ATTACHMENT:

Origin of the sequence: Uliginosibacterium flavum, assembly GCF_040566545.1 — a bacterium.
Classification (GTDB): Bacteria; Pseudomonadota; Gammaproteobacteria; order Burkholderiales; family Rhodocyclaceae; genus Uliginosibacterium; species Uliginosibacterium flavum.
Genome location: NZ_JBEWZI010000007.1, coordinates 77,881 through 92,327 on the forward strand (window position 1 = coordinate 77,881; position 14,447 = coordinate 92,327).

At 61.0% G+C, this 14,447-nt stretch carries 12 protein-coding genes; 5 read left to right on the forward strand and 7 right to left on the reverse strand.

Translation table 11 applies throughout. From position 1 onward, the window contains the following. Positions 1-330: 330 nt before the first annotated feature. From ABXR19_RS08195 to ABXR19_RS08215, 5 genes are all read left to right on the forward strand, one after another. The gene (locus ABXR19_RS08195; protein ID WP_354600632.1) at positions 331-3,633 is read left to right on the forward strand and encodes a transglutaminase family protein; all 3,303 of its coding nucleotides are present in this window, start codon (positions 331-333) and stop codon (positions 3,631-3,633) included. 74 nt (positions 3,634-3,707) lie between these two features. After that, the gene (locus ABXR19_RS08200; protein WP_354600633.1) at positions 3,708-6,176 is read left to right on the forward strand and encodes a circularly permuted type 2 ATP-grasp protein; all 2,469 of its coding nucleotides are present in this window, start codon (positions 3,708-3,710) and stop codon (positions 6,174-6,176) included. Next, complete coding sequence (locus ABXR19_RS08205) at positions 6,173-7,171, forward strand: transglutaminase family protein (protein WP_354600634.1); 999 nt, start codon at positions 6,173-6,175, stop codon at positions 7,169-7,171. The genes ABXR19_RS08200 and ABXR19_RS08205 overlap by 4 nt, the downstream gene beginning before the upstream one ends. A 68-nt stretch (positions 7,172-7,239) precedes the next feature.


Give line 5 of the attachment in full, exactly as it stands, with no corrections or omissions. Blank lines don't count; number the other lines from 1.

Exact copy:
Translation table 11 applies throughout. From position 1 onward, the window contains the following. Positions 1-330: 330 nt before the first annotated feature. From ABXR19_RS08195 to ABXR19_RS08215, 5 genes are all read left to right on the forward strand, one after another. The gene (locus ABXR19_RS08195; protein ID WP_354600632.1) at positions 331-3,633 is read left to right on the forward strand and encodes a transglutaminase family protein; all 3,303 of its coding nucleotides are present in this window, start codon (positions 331-333) and stop codon (positions 3,631-3,633) included. 74 nt (positions 3,634-3,707) lie between these two features. After that, the gene (locus ABXR19_RS08200; protein WP_354600633.1) at positions 3,708-6,176 is read left to right on the forward strand and encodes a circularly permuted type 2 ATP-grasp protein; all 2,469 of its coding nucleotides are present in this window, start codon (positions 3,708-3,710) and stop codon (positions 6,174-6,176) included. Next, complete coding sequence (locus ABXR19_RS08205) at positions 6,173-7,171, forward strand: transglutaminase family protein (protein WP_354600634.1); 999 nt, start codon at positions 6,173-6,175, stop codon at positions 7,169-7,171. The genes ABXR19_RS08200 and ABXR19_RS08205 overlap by 4 nt, the downstream gene beginning before the upstream one ends. A 68-nt stretch (positions 7,172-7,239) precedes the next feature.